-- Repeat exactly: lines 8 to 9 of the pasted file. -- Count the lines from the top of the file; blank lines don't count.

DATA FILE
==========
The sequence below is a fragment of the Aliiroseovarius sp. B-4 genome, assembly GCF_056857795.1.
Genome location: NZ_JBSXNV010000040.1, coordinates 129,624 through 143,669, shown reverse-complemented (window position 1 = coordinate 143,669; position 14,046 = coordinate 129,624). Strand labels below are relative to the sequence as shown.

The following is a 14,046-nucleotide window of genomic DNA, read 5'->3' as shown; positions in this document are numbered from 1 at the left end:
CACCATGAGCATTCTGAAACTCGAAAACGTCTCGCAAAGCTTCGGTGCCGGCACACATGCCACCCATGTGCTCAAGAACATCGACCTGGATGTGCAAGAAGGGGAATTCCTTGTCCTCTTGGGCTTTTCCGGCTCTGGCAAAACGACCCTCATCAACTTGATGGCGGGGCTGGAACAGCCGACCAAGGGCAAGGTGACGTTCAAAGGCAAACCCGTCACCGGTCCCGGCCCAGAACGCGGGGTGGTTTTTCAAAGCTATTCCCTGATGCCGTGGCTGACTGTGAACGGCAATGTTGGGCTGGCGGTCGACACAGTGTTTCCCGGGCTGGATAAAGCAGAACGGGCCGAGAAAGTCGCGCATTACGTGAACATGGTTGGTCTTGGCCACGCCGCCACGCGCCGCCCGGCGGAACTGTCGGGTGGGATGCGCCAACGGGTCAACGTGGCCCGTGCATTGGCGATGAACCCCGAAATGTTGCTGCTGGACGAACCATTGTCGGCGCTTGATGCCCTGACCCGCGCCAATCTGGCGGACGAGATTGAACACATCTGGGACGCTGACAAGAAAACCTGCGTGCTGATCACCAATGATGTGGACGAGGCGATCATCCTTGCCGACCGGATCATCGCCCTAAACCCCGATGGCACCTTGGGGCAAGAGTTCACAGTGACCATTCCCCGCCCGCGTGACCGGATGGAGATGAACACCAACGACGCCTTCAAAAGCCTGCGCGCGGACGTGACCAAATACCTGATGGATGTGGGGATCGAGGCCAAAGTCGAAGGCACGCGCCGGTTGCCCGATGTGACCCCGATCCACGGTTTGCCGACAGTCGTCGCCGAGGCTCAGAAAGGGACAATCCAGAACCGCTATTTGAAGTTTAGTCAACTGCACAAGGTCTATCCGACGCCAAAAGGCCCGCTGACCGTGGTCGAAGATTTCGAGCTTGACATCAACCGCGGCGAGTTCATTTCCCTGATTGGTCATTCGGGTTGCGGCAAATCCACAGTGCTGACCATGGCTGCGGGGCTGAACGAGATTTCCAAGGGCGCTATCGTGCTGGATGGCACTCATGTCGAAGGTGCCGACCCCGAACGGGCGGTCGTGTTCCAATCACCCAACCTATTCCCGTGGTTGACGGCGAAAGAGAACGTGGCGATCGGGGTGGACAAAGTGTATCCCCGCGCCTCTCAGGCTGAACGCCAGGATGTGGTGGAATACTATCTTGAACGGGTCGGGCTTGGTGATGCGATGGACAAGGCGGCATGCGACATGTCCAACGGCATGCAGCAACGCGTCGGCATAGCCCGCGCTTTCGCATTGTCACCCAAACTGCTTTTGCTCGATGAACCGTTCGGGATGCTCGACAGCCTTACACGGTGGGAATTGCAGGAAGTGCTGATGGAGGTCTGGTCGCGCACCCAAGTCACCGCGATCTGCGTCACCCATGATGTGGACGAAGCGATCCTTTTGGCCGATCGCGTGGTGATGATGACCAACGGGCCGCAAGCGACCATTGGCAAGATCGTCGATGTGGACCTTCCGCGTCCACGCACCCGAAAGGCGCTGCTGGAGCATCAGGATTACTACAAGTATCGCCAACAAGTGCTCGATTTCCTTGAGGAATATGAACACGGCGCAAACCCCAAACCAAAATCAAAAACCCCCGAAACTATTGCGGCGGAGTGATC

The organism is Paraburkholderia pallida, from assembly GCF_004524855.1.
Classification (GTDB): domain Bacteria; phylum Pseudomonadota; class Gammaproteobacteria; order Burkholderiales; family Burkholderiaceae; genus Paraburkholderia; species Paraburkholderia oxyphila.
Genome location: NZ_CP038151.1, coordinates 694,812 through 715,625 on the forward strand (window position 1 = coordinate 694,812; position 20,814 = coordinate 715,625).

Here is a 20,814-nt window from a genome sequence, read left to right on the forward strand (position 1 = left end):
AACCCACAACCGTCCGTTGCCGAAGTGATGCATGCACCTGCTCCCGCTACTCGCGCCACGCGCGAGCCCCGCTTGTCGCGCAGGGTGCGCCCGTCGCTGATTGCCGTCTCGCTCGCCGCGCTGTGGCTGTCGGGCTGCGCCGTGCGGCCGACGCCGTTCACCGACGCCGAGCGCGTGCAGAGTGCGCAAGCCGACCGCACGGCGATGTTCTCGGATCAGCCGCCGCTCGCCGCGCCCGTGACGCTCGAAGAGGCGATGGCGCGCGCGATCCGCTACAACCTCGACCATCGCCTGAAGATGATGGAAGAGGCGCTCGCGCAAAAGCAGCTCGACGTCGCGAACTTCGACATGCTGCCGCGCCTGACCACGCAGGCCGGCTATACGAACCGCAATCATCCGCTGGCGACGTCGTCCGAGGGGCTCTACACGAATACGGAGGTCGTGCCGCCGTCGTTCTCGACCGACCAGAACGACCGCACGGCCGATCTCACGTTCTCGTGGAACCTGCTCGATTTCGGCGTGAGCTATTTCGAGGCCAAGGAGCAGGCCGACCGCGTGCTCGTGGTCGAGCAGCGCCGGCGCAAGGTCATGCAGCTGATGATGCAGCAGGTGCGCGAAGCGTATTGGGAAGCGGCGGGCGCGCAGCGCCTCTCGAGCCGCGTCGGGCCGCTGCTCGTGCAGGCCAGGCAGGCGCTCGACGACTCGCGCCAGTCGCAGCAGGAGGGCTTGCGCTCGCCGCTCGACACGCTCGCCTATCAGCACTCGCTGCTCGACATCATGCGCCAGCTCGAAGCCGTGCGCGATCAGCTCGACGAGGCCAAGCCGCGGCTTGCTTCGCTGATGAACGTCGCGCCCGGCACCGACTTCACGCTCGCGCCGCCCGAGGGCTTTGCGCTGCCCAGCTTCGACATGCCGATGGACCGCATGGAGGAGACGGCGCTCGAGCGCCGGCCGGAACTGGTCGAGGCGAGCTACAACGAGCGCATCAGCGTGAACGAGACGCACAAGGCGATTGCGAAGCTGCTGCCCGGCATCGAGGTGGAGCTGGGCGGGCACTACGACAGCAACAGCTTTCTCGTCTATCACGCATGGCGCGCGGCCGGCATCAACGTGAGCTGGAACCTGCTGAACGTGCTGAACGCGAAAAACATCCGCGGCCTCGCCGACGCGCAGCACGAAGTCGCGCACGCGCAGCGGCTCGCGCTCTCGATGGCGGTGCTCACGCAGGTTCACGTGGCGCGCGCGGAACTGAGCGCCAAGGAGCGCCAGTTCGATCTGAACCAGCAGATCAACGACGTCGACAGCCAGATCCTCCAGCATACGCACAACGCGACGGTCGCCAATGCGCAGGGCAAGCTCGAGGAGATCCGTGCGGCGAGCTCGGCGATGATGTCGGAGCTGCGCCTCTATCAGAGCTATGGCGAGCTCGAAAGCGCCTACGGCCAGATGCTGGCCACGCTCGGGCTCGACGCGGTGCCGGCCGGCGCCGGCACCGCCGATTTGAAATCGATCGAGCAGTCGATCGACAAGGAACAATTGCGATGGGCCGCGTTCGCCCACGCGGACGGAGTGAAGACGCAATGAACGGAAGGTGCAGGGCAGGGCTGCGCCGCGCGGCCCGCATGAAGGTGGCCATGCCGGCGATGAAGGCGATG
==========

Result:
Here is a 20,814-nt window from a genome sequence, read left to right on the forward strand (position 1 = left end):
AACCCACAACCGTCCGTTGCCGAAGTGATGCATGCACCTGCTCCCGCTACTCGCGCCACGCGCGAGCCCCGCTTGTCGCGCAGGGTGCGCCCGTCGCTGATTGCCGTCTCGCTCGCCGCGCTGTGGCTGTCGGGCTGCGCCGTGCGGCCGACGCCGTTCACCGACGCCGAGCGCGTGCAGAGTGCGCAAGCCGACCGCACGGCGATGTTCTCGGATCAGCCGCCGCTCGCCGCGCCCGTGACGCTCGAAGAGGCGATGGCGCGCGCGATCCGCTACAACCTCGACCATCGCCTGAAGATGATGGAAGAGGCGCTCGCGCAAAAGCAGCTCGACGTCGCGAACTTCGACATGCTGCCGCGCCTGACCACGCAGGCCGGCTATACGAACCGCAATCATCCGCTGGCGACGTCGTCCGAGGGGCTCTACACGAATACGGAGGTCGTGCCGCCGTCGTTCTCGACCGACCAGAACGACCGCACGGCCGATCTCACGTTCTCGTGGAACCTGCTCGATTTCGGCGTGAGCTATTTCGAGGCCAAGGAGCAGGCCGACCGCGTGCTCGTGGTCGAGCAGCGCCGGCGCAAGGTCATGCAGCTGATGATGCAGCAGGTGCGCGAAGCGTATTGGGAAGCGGCGGGCGCGCAGCGCCTCTCGAGCCGCGTCGGGCCGCTGCTCGTGCAGGCCAGGCAGGCGCTCGACGACTCGCGCCAGTCGCAGCAGGAGGGCTTGCGCTCGCCGCTCGACACGCTCGCCTATCAGCACTCGCTGCTCGACATCATGCGCCAGCTCGAAGCCGTGCGCGATCAGCTCGACGAGGCCAAGCCGCGGCTTGCTTCGCTGATGAACGTCGCGCCCGGCACCGACTTCACGCTCGCGCCGCCCGAGGGCTTTGCGCTGCCCAGCTTCGACATGCCGATGGACCGCATGGAGGAGACGGCGCTCGAGCGCCGGCCGGAACTGGTCGAGGCGAGCTACAACGAGCGCATCAGCGTGAACGAGACGCACAAGGCGATTGCGAAGCTGCTGCCCGGCATCGAGGTGGAGCTGGGCGGGCACTACGACAGCAACAGCTTTCTCGTCTATCACGCATGGCGCGCGGCCGGCATCAACGTGAGCTGGAACCTGCTGAACGTGCTGAACGCGAAAAACATCCGCGGCCTCGCCGACGCGCAGCACGAAGTCGCGCACGCGCAGCGGCTCGCGCTCTCGATGGCGGTGCTCACGCAGGTTCACGTGGCGCGCGCGGAACTGAGCGCCAAGGAGCGCCAGTTCGATCTGAACCAGCAGATCAACGACGTCGACAGCCAGATCCTCCAGCATACGCACAACGCGACGGTCGCCAATGCGCAGGGCAAGCTCGAGGAGATCCGTGCGGCGAGCTCGGCGATGATGTCGGAGCTGCGCCTCTATCAGAGCTATGGCGAGCTCGAAAGCGCCTACGGCCAGATGCTGGCCACGCTCGGGCTCGACGCGGTGCCGGCCGGCGCCGGCACCGCCGATTTGAAATCGATCGAGCAGTCGATCGACAAGGAACAATTGCGATGGGCCGCGTTCGCCCACGCGGACGGAGTGAAGACGCAATGAACGGAAGGTGCAGGGCAGGGCTGCGCCGCGCGGCCCGCATGAAGGTGGCCATGCCGGCGATGAAGGCGATG